Rise Against’s Tim McIlrath: “The world keeps creating an audience for our music”

Rise Against
(Image credit: Wyatt Troll)

As far as political punk bands go, the overwhelming trend seems to be that you either die an anarchist hero, or live long enough to see yourself become the villain that writes an album of pissweak, money-grabbing love songs. There are exceptions to the rule, of course – like Rise Against, whose ninth effort, Nowhere Generation, just so happens to be one of their most punchy, powerful and poignant to date. And it couldn’t possibly have come at a more imperative time in our history.

Because let’s face it: this is Gen Z’s world now, and we’re all living (and trying to wrap our heads around all the increasingly confusing technology) in it. As the age‑old adage says, “the kids are the future” – and those kids need some fierce and fiery punk-rock to get them in the fascist-bashing spirit! All the old problems are new again: corrupt politicians, rampant queerphobia, state-sanctioned racism, climate change – shit, now we’ve got a global pandemic to wrangle, too!

So… Where does the music fit into that? How can three chords and a yell make any actual, tangible change in the world? That’s one of the questions we posed to Rise Against frontman Tim McIlrath. And as it turns out, the answer is a lot more complicated than “kid hears song, song resonates with kid, kid changes the world”. Because at its core, punk is a form of art, and art is resoundingly multifaceted even in its simplest forms. So let’s take a look at how this piece of it aims to start a revolution.

I wanted to start by pointing to a line from the press release, where you say: “Our hope on this record is to jostle people awake, even it if makes you uncomfortable.” How exactly does that work? How do you channel a  battlecry into three-and-a-half minutes?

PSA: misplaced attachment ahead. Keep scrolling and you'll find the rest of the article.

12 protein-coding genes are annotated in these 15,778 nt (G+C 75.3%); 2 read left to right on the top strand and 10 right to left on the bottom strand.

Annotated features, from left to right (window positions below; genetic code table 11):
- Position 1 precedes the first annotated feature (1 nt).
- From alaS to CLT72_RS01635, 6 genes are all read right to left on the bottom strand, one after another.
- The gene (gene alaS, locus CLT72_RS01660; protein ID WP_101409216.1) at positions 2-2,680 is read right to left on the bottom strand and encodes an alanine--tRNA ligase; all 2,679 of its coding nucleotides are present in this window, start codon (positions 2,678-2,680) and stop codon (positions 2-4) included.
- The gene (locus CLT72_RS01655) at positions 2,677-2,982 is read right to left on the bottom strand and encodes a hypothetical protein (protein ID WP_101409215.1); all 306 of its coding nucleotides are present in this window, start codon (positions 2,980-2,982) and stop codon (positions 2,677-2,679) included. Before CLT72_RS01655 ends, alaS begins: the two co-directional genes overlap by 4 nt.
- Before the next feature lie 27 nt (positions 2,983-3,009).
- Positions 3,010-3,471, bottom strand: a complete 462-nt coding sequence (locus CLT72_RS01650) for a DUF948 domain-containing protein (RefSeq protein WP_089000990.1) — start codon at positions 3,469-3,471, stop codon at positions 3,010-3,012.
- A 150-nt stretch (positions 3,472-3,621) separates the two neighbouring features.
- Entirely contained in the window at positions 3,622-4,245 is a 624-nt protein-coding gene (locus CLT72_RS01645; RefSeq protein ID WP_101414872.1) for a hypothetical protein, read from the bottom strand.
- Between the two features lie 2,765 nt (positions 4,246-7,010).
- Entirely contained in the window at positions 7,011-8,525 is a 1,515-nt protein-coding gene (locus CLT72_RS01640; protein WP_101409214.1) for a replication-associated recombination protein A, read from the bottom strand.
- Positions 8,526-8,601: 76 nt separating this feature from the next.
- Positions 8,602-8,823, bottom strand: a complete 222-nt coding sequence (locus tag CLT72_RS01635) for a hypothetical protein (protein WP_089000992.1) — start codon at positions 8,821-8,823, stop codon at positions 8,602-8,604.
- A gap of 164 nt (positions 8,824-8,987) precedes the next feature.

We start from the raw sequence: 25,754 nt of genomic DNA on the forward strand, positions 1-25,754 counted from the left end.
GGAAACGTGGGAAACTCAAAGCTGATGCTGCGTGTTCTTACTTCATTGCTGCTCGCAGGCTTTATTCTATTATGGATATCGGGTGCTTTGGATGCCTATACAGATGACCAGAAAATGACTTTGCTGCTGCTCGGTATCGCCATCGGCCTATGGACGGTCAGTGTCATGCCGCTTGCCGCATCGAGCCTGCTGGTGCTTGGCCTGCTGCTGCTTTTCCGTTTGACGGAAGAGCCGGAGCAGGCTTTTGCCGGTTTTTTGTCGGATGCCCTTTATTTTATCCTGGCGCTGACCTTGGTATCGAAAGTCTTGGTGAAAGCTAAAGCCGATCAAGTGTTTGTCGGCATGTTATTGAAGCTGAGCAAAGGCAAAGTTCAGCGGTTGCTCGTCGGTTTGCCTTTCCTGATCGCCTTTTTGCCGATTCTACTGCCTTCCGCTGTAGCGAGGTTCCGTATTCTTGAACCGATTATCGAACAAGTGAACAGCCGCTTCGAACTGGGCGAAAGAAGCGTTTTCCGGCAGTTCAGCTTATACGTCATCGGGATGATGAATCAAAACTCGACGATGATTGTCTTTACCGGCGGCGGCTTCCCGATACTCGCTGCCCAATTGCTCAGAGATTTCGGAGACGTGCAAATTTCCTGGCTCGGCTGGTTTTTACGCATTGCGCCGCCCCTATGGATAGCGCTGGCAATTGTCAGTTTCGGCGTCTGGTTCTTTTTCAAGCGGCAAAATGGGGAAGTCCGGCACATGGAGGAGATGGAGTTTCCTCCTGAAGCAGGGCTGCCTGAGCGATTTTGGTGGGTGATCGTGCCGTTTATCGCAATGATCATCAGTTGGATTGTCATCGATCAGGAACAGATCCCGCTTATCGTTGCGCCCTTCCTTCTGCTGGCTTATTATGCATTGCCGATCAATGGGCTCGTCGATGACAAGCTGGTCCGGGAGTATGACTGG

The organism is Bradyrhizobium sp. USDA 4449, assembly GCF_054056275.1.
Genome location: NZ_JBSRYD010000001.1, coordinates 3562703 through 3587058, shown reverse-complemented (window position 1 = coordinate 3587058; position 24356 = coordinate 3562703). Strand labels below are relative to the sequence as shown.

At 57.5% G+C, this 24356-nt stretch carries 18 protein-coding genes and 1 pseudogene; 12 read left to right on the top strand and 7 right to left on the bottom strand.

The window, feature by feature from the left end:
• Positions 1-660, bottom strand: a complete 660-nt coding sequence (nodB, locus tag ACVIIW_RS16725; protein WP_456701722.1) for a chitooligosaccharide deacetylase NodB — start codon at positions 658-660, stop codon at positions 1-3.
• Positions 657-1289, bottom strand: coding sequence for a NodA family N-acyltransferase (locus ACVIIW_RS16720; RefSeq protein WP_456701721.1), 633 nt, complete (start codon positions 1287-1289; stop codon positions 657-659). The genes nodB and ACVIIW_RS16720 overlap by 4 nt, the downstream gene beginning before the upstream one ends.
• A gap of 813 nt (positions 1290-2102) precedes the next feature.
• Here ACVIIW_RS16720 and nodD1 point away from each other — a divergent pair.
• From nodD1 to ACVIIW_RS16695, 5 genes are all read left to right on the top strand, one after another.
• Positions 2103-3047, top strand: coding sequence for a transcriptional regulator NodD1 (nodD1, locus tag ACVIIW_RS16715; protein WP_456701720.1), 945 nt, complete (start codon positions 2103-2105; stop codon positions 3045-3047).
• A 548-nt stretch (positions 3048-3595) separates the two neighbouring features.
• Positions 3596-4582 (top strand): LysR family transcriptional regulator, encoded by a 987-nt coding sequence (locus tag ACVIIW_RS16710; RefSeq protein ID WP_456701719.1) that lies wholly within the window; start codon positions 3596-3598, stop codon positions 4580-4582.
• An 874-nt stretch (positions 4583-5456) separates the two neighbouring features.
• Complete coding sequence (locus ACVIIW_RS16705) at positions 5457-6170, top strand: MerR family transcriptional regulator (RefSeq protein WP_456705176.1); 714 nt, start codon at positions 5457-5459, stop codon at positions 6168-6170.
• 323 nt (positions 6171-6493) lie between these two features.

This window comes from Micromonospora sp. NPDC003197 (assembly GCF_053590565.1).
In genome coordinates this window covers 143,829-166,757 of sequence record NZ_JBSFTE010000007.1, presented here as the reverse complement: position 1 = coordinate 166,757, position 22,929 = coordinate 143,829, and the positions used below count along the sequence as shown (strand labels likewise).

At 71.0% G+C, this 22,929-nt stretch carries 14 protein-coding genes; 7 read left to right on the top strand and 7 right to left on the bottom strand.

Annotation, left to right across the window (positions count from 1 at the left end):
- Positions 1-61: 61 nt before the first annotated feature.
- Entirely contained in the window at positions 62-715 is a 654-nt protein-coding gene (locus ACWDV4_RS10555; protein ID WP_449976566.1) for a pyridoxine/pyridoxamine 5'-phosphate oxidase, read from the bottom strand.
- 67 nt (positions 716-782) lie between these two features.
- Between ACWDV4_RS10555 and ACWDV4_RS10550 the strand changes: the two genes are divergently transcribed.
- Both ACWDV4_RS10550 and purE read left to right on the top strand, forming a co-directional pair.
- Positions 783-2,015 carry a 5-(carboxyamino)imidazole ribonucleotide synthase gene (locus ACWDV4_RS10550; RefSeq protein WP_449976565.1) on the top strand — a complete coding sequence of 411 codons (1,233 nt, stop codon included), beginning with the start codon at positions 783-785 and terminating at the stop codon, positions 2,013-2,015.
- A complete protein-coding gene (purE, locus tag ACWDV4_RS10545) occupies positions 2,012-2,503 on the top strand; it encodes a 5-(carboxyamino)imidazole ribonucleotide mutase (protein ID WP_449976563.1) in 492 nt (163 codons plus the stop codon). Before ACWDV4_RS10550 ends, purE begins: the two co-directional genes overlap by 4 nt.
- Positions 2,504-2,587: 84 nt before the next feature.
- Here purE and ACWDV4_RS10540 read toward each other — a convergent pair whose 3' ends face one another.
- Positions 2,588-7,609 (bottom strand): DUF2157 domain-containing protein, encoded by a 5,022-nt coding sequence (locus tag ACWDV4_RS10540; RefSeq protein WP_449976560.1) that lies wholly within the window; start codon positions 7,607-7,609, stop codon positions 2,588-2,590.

Therein lies the challenge, right? And you’ve got to make a catchy, too! As a lyricist, I try to paint a picture, tell a story and create an image that will stick with people – catch your attention. And then if I have your attention, maybe I can get this sugar-coated, bitter pill down. And maybe there’ll be some message in there that speaks to you – if not on the first listen, then maybe on the second or third, or something like that. That’s what it was like with literature for me: when I first read 1984, it was just a sci-fi book. I was a 12-year-old kid, I didn’t realise there were any political implications, or that George Orwell was inspired by a lot of different things. I think a Rise Against tune is a very similar thing.

I think it’s telling that Rise Against not only still exist in the present day, but you still have such heavy-hitting themes to touch on and important messages to spread. What’s the force that drives you? Is it your creativity as a songwriter, or is it that the world keeps burning, and there’s still so much work do be done before anything gets fixed? 
I always like to say that being in Rise Against is easy, because the world keeps creating an audience for our music. The world keeps creating people that are really frustrated. They have a lot of fears and anxieties about tomorrow, and they’re looking for their music to reflect their questions. And I think that’s important, too, because they’re not looking for people to tell them the answers, or to claim they have the answers – and I’m not going to sit here and tell you that a Rise Against record has any answers to any of the world’s problems. But they’re at least looking for the music – the art they engage in – to be a mirror to what’s going on in their own head. And that’s the beauty of music: you write a song, and then maybe it connects with somebody. And then they feel like they’re less alone.

What’s your philosophy behind using tone as a way to tell a story  independent from the lyrics? Do you see the sound as integral as what  you’re trying to say with a song?